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The ‘a-peel’ Of the Most Talked About Work of Conceptual Art

Posted by Jacob Hawthorne on

Over the decades there has always been something creating a buzz in the art world, whether it’s record-breaking auction prices, a newly discovered artist, or a controversial piece of art. Art is nothing new but happenings in the art world that make headlines every year are as fresh as an undiscovered artist.

In 2018, renown former anti-establishment street artist Banksy rocked the halls of Sotheby’s when what was considered his most important contemporary art piece, Girl with Balloon, was shredded while it hung framed on the wall before bidders’ eyes. Bidders waiting to witness what they expected to be a record-breaking sale instead witnessed a live memento mori only Banksy could pull off. The buyer kept the piece, renaming it Love is in the Bin.Three years later the stunt continues to fuel vigorous debates. Even still, nothing could have prepared the art world for the art that made headlines all over the world. Enter the “Comedian”.

Banana Here Banana There Bananas Everywhere

Bananas were popping up everywhere. People were duct taping bananas on walls, taking selfies with it, and posting them to Instagram, the visual art king of social media. And it all started in 2018 when a duct taped banana created a stir in the art world. It trended on Twitter and might be the first fruit to ever grace the cover of the New York Post. Celebrities were posting selfies of themselves with bananas. Actress Brooke Shields poked fun of the banana buzz by posting a selfie of herself – with a banana taped to her face.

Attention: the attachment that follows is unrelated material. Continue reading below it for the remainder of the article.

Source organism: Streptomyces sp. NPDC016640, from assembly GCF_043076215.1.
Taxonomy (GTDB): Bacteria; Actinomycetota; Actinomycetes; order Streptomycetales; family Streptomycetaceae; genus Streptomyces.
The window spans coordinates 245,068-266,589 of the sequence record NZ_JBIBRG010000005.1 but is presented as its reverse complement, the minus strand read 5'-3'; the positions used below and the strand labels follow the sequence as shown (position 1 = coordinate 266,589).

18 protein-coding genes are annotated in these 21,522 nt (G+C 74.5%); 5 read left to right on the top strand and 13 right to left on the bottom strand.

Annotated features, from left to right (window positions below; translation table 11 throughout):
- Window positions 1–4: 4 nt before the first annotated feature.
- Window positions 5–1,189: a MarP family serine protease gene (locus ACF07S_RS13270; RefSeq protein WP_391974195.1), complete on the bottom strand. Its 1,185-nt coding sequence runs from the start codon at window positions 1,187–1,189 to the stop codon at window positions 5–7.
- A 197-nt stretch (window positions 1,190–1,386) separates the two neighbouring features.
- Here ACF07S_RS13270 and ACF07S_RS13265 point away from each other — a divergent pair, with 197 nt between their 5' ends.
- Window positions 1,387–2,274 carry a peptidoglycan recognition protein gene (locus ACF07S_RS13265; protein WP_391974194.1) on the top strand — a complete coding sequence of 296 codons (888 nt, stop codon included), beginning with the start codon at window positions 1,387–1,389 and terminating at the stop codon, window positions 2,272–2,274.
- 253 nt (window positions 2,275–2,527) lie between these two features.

The art world, and people everywhere, were talking about a work of art that looked to be anything but. A banana. Not just any banana, but a banana duct taped to a wall exhibited during the Miami art fair Art Basel by Italian artist Maurizio Cattelan. A single banana taped to the wall with a single strip of gray duct tape. While many were dubbing the most unusual piece of art the Art Basel Banana, the simple but ‘a peeling’ work was actually titled Comedian by its creator, Cattelan.

Behind the Banana

Cattelan is an Italian artist considered an absurdist in the art world. He is known for his hyperrealistic sculptures and, especially after the Comedian, his installations. He is considered a prankster within art circles. The self-taught artist is no stranger to attention with international exhibits and another attention getting installation titled America, a solid gold toilet that was a commentary on America under Trump in 2017.

While the banana craze that resulted from the Comedian highlighted the basic fact that anyone could tape a banana to the wall, it emphasized the genius of the artist. Considered conceptual art, debates about its genius continue to be ongoing. It was said that Cattelan had been pondering creating a sculpture in the shape of a banana. Like any artist, he was debating on what medium to work in. The artist made several models including bronze and resin before he went with the most telling medium of all, the banana itself. Ironically, he titled the work Comedian, a nod to the vaudeville days when folks would get a good laugh over the proverbial slip on a banana peel.

Going Bananas